After losing, the Guaidó spectacle continued: he decided to create a parallel congress to go with his parallel presidency, presumably with the upcoming blessing of the parallel supreme court (they operate out of Miami, and are as disastrous as the rest of the opposition).

The media battle – the disinformation campaign and its counter campaign – is in full swing. According to Parra, there was a quorum and there was a vote, making his ascendence to the head of the National Assembly totally legitimate. The Guaidó faction, however, claims neither happened. Hours after Parra’s swearing in, Guaidó’s parallel congress was sworn in at the offices of a pro-opposition newspaper. He claims to have been reelected in the congress with 100 votes. The confusion surrounding who is and isn’t a member of the National Assembly, as well as technical issues regarding alternate legislators, will suffice to convince most Democrats in Congress, and some of those running for the nomination, to not question Guaidó and the Trump administration’s Venezuela policy.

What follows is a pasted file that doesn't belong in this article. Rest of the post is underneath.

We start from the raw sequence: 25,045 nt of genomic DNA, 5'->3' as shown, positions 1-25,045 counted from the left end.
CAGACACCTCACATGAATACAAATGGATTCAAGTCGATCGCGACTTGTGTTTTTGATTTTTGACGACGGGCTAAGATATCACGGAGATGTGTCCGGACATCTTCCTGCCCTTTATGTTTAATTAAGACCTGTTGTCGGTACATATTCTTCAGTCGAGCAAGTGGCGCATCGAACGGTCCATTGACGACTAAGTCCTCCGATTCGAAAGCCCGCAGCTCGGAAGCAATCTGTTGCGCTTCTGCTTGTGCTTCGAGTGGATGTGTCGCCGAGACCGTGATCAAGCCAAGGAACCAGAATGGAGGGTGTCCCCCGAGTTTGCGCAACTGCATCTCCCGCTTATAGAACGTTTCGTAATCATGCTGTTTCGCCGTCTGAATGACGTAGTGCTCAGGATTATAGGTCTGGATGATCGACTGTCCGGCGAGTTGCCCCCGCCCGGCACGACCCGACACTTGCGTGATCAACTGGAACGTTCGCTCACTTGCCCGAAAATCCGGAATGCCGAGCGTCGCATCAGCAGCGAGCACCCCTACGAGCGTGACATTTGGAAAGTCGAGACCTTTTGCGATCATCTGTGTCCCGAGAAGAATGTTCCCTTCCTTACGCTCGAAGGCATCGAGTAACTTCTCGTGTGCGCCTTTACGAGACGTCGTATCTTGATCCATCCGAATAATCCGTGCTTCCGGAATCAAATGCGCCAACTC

The levels of bipartisan support for this policy would be absurd if they weren’t so deadly. However, despite the policy of hybrid war, Venezuela has, against all odds, started to recover economically. Oil production is up, oil income is up, a tariff on goods from the U.S. was lifted (flooding the country with products like Nutella that used to be rare treasures just six months ago), and Venezuela’s digital currency, the Petro, was successfully introduced to the public. Plus the social safety net has been strengthened, with the CLAP food distribution program reaching 7 million families every month. On top of that, the Great Housing Mission has built its 3,000,000th home. Using an estimate of 4 people per household (which is low for poor and working class Venezuelans), that means that at least 12,000,000 people, out of a population of 30 million, live in quality, low-to-no cost housing. 

Simple math shows that nearly twice as many Venezuelans live in government-built homes than vote for chavismo (most of these homes were built by the government and government contractors, some were and are being built by communities themselves). This is a huge sector of the population that has directly benefited from government programs, that doesn’t exclusively blame President Maduro for their difficulties, and that is turned off by extremist positions. Without these votes, the opposition cannot win elections unless they are rigged. These are the voters the moderate opposition is counting on, and it’s not inconceivable that the moderates will become a majority within the opposition when the 2020 legislative elections are held (no date has yet been set).